Joe let himself be led through the streets towards the centre of all New Flagstaff business, both the legitimate and the less so. Apparently invisible to the few people around, Joe found himself floating over the pond on a descending trajectory towards one of the pond-side benches. They touched down. The Finny G.O.C.P looked around her, as if to see something she had expected. Then she sank down onto the snow covered bench looking slightly perplexed. Joe went to brush the snow off the bench to sit next to her. Instead of fluffy white powder, the ‘snow’ turned out to be remarkably solid… and a bit sticky. He sniffed his fingers.

“Wait a minute…”

Ghost Finny looked up at him.


Joe scraped some of the ‘snow’ onto his fingers and tentatively tasted it.

“This isn’t snow. It’s bleedin’ icing.” Joe sat down next to the ghost in silence, thinking.

Meanwhile, the ghost seemed to be coming to a conclusion of its own.

“This isn’t right.”

Joe looked at her thoughtfully.

“I know, that’s what I said. But I think I know why we have icing instead of snow…”

The ghost interrupted him impatiently.

“I don’t mean that.” She stood up. Looking around her again. “I mean this. This is supposed to be like way back in your past.”

Joe looked reflective.

“I’m a clone. My past is, well, complicated.”

“’K then. What did you do before you was a clone?”

Joe wasn’t quite sure he wanted to get into a discussion about his previous self with an eight year old. Ghost or not.


The illumination from the ghost flared for a moment. Then she/it turned and stared off over the pond.

“It’s happening.”

Joe followed her gaze. Darkness was covering over the scene like rolling fog. The ghost held out its hand. Joe took it and stood up and immediately the pair of them ascended into the pitch black sky. Below, New Flagstaff and all its lights faded out and now Joe could feel wind on his face. They were moving, fast.

“Where are we going?”

The light of the ghost was intense, almost obliterating, but Joe saw that she was grinning with excitement.

“I don’t know! The past. Your past.”

Joe wasn’t too sure that seeing his past was going to be worth all the excitement on the childish face. But, it appears it was happening anyway.

They flew on over invisible landscape until lights started to appear ahead of them. Joe strained to make them out. Just twinkles on the horizon until they started to get closer and then Joe, even from this unfamiliar vantage point, recognised the squat silhouette of Barret Manor. They were heading towards Hope Springs. Joe couldn’t think of anything in his chequered history that warranted a visit to Hope. Something to do with Tuki maybe?

Now there were more lights, not as bright my any means, but closer. Campfires? It took a second or two for it to dawn on Joe. This was a camp. If they were coming from Flag then between them was the Devil’s Own camp, and not only were he and the ghost coming up on it fast, they were also losing altitude. Joe had a sudden bad feeling. He looked up, searching. Sure enough, coming from Hope was a long line of car headlights.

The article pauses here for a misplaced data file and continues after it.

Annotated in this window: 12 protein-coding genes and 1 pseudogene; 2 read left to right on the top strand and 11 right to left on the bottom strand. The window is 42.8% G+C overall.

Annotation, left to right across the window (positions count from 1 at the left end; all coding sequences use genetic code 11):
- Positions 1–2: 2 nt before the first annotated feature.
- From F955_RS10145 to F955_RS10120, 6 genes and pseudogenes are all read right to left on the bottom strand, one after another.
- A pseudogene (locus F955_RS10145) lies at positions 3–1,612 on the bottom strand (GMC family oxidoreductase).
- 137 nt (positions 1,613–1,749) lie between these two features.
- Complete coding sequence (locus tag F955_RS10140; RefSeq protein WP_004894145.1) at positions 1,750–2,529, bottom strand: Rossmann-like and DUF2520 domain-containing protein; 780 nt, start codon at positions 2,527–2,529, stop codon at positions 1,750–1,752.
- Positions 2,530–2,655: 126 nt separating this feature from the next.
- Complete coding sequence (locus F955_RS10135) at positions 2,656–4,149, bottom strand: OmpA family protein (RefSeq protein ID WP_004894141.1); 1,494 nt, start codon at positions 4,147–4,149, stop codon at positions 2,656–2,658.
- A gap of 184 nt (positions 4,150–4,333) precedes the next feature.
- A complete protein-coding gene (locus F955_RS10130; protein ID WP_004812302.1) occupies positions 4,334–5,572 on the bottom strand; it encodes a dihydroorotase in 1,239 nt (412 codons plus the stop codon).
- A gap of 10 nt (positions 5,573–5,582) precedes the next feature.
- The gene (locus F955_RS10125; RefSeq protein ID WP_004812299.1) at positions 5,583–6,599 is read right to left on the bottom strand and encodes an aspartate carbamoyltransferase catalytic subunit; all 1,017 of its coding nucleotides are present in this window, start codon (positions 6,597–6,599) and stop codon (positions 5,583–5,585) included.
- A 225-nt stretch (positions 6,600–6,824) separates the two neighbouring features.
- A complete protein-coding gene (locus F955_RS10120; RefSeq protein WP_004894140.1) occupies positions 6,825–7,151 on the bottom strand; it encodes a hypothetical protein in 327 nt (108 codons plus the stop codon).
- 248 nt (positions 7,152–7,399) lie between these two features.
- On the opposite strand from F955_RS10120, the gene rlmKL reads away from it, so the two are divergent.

“Oh shit.” He whispered. Joe tried to pull back on Finny’s hand but, of course, being airborne there was nothing to pull back against and they continued their inexorable descent. “Finny! No! Don’t do this.”

Finny, the ghost, or whatever she was meant to be looked back at Joe with a puzzled look on her shimmering face. Then it was too late because their feet touched down on the thankfully snowless ground. Joe again reached for his shotty before remembering that it wasn’t there. He tried to pull the little ghost away, back into the darkness but whatever spell had joined them in the air was now broken and Joe’s fingers slipped through the small hand like it was smoke. Then the firing began… and, shortly after, the screaming too.

The entire ridge above the Devil’s Own camp was lit up with headlights and every other car had opened up on the sleeping camp below with machine gun fire. What few guards patrolled the perimeter tried to return fire but they were very soon silenced. Now Joe saw figures, passengers from the vehicles running down the slope into the camp itself and the shooting and the screaming became much, much worse. Joe looked at the Finny ghost. The little spectre stared at the horror unfolding fifty metres away. They may be invisible and untouchable by the flying bullets all around them but they were not unaffected. In fact, it was worse. Instead of running around them, fleeing Devil’s Own would have ran straight through Joe and the ghost if they had not, from habit, stepped out of their way.

Joe turned to the paralysed figure by his side.

“Finny! This isn’t my past. Finny, it’s yours.”

But it was like she couldn’t hear him. Joe saw Finny’s eyes lock onto a small group running towards them. Three or four adults and maybe half a dozen kids. One woman, ugly as sin ran carrying a toddler and dragging a slightly older child by the hand. Behind them another woman, this one with blue hair and a fearsome expression ran whilst firing behind her at the yelling men pursuing them.

Joe had to stop this. And he realised he knew how, he had read it many years ago. He reached out and took hold of the ghost’s ridiculous cap and began to push it down.

The ugly woman carrying the child ran past Joe and he turned to look back at them. Which is when he saw the face of the toddler she carried staring back past him, its little arms outstretched towards the blue haired woman, its mouth a screaming ‘O’. The same wild red hair. The same mask of freckles. Joe felt sick. It was too late. In slow motion he turned back to the blue haired woman just in time to see her head explode in a spray of blood, brains and spinning bone fragments.

With all his strength, Joe forced the cap down all the way to the ground until the ghostly light was extinguished and all was black.


Hyle Troy's picture

((Cheese... eating cheese before bed does this... Bedstemor always told this... 

I would rather die peacefully in my sleep, like Grandad, than screaming, like his passengers